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cover

The Mark of Aeacus


First issue of a series, Class Comics, 2007.

Category: fantasy.

Author(s): Charles Christensen, Mark Brill.
Website: http://www.classcomics.com.

Jack and the stranger

Until now, Class Comics has published comics which were sexually explicit, if varied in ambiance and style. But with The Mark of Aeacus, they're branching out, as writer Charles Christensen and artist Mark Brill give us the first part of a very intriguing noir story, as sexy as it's disquieting.
When Jack, a young man, spends the night with a stranger he's just met, he gets more than he bargained for: great sex, but also a new tattoo on his back, a tattoo linked to a mythological figure of vengeance, which will help him in a very violent way when he's later attacked by thugs.
Writer Christensen has done his homework (as detailed on his site): Aeacus, the Greek king who gives his name to the series, is not among the better known characters in mythology (see here for a longer recap of his story). One of the innumerable bastard sons of Zeus, Aeacus lived on an island devoid of population, and according to one source (they differ, as usual in myths), Zeus turned ants into men, the famous Myrmidons (from the Greek word meaning "ants")--the grand-child of Aeacus was Achilles, who commanded the Myrmidons in the Trojan war. What does this have to do with a gay comic? Well, during the night of sex between Jack and the stranger, we see panels showing various things, including people from ancient times, a tattooed creature killing men, and ants. That, and the main tattoo is in the shape of the one Jack gets stuck with. It is, in fact, the Mark of Aeacus, who, after his death, was appointed as one of the judges of the dead.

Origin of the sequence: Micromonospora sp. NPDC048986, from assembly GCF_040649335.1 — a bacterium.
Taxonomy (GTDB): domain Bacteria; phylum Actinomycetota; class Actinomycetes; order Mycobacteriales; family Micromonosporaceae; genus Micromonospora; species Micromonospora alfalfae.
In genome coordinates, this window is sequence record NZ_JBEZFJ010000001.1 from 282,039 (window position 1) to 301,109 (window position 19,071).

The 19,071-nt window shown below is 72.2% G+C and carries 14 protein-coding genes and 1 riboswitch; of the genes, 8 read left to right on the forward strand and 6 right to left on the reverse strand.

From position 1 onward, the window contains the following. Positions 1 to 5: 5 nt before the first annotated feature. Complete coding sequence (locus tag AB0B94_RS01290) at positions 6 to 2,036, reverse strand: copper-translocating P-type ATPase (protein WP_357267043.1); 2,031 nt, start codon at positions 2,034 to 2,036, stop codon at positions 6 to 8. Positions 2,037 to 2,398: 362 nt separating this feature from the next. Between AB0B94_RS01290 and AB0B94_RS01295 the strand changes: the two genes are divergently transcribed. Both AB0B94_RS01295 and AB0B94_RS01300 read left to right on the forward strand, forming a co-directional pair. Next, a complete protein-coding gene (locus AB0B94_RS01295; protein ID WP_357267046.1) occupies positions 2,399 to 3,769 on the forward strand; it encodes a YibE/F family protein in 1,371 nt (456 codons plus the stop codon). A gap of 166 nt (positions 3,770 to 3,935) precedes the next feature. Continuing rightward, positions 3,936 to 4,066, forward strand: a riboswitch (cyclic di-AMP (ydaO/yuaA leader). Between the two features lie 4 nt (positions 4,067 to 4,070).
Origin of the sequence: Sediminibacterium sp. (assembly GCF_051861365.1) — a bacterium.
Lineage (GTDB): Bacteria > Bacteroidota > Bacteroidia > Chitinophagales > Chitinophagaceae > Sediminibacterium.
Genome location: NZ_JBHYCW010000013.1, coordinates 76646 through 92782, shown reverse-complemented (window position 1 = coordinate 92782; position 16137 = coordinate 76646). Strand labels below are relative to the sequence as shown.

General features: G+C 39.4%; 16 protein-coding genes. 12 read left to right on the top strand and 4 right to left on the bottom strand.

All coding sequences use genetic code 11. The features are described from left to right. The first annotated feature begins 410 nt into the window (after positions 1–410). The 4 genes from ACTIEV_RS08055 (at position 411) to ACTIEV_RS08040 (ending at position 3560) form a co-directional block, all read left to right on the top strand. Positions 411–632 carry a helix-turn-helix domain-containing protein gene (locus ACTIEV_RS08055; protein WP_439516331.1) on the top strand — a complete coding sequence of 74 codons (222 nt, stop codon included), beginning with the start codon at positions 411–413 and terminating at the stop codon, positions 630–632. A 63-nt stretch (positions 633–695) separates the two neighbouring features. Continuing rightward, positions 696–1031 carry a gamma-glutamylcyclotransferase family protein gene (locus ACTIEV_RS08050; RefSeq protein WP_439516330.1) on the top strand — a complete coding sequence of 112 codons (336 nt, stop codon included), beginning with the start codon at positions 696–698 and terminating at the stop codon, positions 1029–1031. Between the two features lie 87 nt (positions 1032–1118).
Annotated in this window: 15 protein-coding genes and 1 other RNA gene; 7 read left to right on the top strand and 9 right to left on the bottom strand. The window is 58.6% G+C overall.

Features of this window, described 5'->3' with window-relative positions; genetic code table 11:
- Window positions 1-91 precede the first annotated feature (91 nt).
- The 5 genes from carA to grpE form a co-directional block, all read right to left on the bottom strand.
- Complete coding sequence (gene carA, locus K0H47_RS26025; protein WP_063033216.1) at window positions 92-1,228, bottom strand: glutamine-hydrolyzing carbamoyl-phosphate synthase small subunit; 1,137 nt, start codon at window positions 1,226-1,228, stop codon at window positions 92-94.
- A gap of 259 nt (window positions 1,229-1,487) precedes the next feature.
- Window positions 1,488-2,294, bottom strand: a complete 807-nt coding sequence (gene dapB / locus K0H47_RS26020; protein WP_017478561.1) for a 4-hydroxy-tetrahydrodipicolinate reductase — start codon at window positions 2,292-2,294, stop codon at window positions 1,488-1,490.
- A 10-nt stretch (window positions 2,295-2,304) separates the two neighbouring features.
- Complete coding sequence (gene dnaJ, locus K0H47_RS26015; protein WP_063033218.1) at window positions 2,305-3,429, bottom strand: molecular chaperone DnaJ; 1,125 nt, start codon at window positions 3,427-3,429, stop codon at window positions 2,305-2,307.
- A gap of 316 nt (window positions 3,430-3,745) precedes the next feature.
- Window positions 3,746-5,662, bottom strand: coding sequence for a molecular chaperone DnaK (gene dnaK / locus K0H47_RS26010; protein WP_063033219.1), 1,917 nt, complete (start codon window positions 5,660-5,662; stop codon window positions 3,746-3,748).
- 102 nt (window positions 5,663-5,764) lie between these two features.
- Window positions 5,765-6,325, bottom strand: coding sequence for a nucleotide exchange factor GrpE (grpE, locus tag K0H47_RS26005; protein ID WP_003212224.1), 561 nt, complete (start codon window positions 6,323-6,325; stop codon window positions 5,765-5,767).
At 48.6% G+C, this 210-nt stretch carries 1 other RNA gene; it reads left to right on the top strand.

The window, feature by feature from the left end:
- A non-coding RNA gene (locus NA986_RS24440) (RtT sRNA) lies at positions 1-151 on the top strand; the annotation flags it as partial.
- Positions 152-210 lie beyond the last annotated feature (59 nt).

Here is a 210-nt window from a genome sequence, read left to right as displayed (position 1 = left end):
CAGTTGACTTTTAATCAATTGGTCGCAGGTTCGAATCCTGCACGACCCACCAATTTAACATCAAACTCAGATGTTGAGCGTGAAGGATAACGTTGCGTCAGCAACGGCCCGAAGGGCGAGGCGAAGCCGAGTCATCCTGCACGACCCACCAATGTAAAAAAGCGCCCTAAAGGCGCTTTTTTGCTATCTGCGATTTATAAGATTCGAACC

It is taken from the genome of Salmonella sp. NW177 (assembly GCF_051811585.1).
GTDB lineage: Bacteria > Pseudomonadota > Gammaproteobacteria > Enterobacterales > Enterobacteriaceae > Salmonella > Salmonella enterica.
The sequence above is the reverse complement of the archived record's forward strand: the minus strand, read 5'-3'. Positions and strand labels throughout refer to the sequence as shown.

The blend of (non explicit) sex scenes and unexplained, weird scenes is wonderfully staged and drawn by Mark Brill, who uses interesting color schemes to portray the intimacy between the two men, from warm colors to unsettling grey, and gives a painterly feeling to his panels, bringing a lot of presence and emotion to those pages. Brill has also adopted a realistic art style which is miles away from the one he used on his furry series Rocketship Rodents and draws men who don't look like porn stars at all, but seem to live in the real world.
The same can be said for the way Jack is written by Christensen. He faces real-life problems, as is hinted in the various flash-backs punctuating the night of sex scenes, and is shown as a man full of doubts, lacking self-assurance. Getting a supernatural tattoo on his back will obviously make him question a lot of things, although I have no idea where this comic is really going, a nice feeling for a reader.
What I know is that The Mark of Aeacus is a comic of which I'd really like to read the continuation.

The beast is out
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